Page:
Suppose I offer you a simple gamble. Throw a dice: If you get a six, you win $10; if not, you lose $1. The loss is more likely; the win brings more money. Willing to play?
The generally accepted way for deciding in such cases -- developed originally by the French mathematician Blaise Pascal in the 17th century -- is to think of probabilities. The outcome will always be a win or loss, but imagine playing millions of times. What will happen on average?
Clearly, you’ll lose $1 about five times out of six, and you’ll win $10 about one time out of six. Over many gambles, this averages out to about 83 cents per try. Hence, the gamble has a positive “expected” payoff and is worth it, even if the gain is trifling. Play a million times and you’re sure to win big.
But here’s something odd. Suppose I offer precisely the same gamble, only scaled up. Roll a six and you now win not $10, but 10 times your total current wealth; if you roll anything else, you lose your entire wealth (including property, pensions and all possessions). Your expected profit is now far bigger -- equal to 83 percent of your total current wealth. Still want to play?
It turns out that most people won’t take the latter bet, even though it will, on average, pay off handsomely. Why not? For most of us, putting everything on the line seems too risky. Intuitively, we understand that getting wiped out carries a brutal finality, curtailing future options and possibilities.
Economic theories generally ascribe such cautious behavior to psychology. Humans are “risk averse,” some of us more than others. But there’s a fundamental error in this way of thinking that still remains largely unappreciated -- even though it casts a long and distorting shadow over everything from portfolio theory to macroeconomics and financial regulation. Economics, in following Pascal, still hasn’t faced up honestly to the problem of time.
Anyone who faces risky situations over time -- and that’s essentially everyone -- needs to handle those risks well, on average, over time, with one thing happening after the next. The seductive genius of the concept of probability is that it removes this history aspect, and estimates the average payoff by thinking of a single gamble alone, with two outcomes. It imagines the world splitting with specific probabilities into parallel universes, one thing happening in each. The expected value doesn’t reflect an average over time, but over possible outcomes considered outside of time.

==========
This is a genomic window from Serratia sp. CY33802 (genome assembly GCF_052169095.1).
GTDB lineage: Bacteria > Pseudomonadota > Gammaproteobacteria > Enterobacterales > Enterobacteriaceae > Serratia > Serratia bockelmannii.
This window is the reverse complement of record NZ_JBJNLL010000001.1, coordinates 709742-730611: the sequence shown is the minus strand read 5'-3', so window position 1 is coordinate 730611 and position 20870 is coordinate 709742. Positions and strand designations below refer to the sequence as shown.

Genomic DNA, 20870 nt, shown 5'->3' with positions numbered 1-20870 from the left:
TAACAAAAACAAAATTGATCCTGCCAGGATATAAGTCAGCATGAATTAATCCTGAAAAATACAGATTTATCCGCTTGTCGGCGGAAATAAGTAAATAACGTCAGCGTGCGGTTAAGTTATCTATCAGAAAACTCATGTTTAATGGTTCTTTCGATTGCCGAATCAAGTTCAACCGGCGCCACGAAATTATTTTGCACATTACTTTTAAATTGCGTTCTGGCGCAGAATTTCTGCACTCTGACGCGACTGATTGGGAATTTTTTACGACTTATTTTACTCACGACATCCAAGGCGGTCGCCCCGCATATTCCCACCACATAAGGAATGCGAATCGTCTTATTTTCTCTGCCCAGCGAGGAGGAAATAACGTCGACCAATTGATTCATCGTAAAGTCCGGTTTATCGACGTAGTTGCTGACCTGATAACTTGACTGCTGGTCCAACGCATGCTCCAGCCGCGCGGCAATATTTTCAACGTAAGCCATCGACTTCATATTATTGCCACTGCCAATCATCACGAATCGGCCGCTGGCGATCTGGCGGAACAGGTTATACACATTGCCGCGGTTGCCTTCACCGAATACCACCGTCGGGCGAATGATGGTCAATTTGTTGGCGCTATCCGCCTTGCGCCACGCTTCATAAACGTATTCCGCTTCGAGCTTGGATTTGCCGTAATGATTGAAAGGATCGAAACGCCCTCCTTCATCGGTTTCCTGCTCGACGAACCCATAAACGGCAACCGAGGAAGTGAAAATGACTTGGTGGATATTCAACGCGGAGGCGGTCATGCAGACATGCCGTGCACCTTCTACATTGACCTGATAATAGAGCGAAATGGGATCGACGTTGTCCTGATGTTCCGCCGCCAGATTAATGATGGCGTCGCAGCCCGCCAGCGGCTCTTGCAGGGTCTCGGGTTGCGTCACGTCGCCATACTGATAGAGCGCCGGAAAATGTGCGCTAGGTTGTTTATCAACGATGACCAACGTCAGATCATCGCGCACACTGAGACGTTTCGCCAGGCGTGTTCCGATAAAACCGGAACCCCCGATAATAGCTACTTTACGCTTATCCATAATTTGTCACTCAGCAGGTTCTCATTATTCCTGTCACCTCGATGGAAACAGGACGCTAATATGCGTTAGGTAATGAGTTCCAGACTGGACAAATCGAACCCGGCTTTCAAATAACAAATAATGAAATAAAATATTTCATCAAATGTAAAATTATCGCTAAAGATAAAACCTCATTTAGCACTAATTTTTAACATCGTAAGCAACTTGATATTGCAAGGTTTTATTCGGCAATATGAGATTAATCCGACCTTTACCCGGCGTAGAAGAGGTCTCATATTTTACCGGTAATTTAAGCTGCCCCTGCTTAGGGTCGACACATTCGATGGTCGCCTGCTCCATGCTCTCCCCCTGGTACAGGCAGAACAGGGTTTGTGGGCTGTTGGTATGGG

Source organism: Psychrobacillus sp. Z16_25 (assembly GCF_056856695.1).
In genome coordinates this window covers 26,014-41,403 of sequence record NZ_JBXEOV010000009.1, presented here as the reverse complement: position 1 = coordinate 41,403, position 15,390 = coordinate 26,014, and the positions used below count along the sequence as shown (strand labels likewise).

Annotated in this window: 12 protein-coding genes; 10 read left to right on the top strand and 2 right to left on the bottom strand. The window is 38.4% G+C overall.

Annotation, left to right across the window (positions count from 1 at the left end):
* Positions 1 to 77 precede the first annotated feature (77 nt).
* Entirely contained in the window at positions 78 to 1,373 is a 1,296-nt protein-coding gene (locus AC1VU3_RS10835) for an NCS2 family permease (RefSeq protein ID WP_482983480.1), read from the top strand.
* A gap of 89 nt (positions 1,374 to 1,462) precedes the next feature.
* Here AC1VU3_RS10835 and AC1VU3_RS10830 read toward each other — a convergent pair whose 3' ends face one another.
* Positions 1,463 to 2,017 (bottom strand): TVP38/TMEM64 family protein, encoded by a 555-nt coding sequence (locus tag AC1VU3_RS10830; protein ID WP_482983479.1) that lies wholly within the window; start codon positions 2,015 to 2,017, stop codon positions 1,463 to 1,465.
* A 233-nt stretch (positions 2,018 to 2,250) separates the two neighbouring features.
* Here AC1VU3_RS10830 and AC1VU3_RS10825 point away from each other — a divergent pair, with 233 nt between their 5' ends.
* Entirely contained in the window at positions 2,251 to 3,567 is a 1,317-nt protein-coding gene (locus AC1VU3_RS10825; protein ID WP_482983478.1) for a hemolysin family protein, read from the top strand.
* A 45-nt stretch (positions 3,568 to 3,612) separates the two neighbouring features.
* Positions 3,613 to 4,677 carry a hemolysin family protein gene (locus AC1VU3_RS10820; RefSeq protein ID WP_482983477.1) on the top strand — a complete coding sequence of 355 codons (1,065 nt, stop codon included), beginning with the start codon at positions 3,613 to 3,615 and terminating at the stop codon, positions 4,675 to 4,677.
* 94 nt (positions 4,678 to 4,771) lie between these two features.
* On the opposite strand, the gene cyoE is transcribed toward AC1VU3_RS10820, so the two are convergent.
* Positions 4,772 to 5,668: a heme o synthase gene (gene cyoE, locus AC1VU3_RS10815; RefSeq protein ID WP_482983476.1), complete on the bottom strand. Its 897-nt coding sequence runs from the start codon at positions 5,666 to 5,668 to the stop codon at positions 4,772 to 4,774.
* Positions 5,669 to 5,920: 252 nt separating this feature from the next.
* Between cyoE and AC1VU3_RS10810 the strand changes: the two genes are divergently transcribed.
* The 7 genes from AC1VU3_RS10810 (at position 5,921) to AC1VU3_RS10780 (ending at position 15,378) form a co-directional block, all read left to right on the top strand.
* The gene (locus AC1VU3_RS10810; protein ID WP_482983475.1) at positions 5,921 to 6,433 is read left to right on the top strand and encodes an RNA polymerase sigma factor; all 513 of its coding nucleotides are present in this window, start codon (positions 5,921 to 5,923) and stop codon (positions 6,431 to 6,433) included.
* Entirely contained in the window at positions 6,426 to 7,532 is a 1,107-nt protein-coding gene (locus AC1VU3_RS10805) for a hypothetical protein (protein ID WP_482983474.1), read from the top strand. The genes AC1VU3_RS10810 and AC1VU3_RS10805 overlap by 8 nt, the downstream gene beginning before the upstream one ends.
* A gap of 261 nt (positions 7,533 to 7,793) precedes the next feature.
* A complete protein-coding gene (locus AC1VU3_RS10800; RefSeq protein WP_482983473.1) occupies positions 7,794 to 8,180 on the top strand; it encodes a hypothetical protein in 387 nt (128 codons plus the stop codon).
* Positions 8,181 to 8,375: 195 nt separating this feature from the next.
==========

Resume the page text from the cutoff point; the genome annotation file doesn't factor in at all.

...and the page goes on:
This is so familiar that most of us take it as the obvious method of reasoning. That’s a mistake. As the physicist Ole Peters of the London Mathematical Laboratory has shown in several recent papers, averages through time and over probable outcomes aren’t the same, and the latter calculation offers a dangerously misleading guide to risky choices. Especially whenever downside risks get large, real outcomes averaged through time are much worse than the expected value would predict. Even in the absence of risk aversion, there can be sound mathematical reasons for being unwilling to take on gambles (or projects), despite wildly positive expected payoffs. (To learn more, see my blog).
So what? Well, the assumption of the equality of these different averages -- technically known as the assumption of “ergodicity” -- is considered a given by most of contemporary economics. It makes the mathematics easier in the financial portfolio theory that influences countless investors and in frameworks for designing regulations to keep financial risks at acceptable levels. Unfortunately, this error systematically underestimates prevailing risks.
It also may encourage overly optimistic ideas about the ability of an economy to recover from a crisis. For example, those who support policies of fiscal austerity believe that companies, in seeking to maximize their profits, will naturally drive an economy back to steady growth. The economy will spring back if companies and individuals have confidence that their investments will pay off. If that’s the case, why aren’t businesses investing globally when interest rates are at historic lows. What’s holding them back?
The fairly obvious answer is serious downside risk, which makes the reticence entirely sensible -- if you live in the real world where time matters.
Such behavior is in fact sensible in this “balance-sheet recession” -- the term coined by Nomura Research Institute Chief Economist Richard Koo to describe what happens after big asset bubbles burst, leaving companies mired in debt, their assets worth less than their liabilities. Low interest rates won’t encourage borrowing -- even to finance positive-return investments -- because companies need to pay down their debts, and fear going bust altogether.
Unfortunately, errors of analysis embedded within core theories can ultimately become errors of intuition for the millions of people educated in those theories. It’s ironic -- and a little alarming -- that so much of our thinking remains founded on aspects of Pascal’s ideas that are still largely unexplored.
(Mark Buchanan, a physicist and the author of “Forecast: What Physics, Meteorology and the Natural Sciences Can Teach Us About Economics.” is a Bloomberg View columnist.)
To contact the writer of this article: Mark Buchanan at firstname.lastname@example.org
To contact the editor responsible for this article: Max Berley at email@example.com